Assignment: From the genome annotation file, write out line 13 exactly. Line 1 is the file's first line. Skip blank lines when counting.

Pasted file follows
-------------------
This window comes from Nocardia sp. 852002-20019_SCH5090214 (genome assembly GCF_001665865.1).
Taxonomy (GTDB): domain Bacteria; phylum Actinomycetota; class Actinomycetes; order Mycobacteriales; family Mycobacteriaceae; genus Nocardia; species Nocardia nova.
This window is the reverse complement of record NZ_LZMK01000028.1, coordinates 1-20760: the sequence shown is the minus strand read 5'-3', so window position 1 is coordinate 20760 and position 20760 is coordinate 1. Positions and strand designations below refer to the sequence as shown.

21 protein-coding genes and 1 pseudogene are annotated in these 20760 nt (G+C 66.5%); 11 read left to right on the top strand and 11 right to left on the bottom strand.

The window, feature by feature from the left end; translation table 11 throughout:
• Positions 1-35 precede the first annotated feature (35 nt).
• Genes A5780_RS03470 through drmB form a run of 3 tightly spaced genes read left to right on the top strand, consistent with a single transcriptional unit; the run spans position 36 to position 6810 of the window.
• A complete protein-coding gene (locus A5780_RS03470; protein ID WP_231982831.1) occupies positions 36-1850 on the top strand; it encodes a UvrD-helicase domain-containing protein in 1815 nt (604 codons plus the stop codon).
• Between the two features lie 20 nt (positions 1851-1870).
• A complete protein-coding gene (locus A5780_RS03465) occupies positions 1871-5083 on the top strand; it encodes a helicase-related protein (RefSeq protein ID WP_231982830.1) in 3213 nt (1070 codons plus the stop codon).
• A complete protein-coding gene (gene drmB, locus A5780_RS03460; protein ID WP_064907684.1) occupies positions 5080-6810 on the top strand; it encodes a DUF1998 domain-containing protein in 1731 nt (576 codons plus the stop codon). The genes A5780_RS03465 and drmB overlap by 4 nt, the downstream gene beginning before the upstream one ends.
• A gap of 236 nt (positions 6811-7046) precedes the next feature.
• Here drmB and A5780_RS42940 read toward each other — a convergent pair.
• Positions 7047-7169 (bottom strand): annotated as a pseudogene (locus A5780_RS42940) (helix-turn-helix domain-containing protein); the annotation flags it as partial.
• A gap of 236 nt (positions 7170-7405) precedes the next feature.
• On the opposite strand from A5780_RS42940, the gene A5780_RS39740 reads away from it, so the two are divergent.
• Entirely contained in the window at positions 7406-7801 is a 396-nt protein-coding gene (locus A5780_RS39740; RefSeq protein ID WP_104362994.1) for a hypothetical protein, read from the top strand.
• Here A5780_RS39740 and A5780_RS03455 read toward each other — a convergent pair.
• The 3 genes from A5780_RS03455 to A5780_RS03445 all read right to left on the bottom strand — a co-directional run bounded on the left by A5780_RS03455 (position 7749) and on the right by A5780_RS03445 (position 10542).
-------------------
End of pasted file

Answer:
• Here drmB and A5780_RS42940 read toward each other — a convergent pair.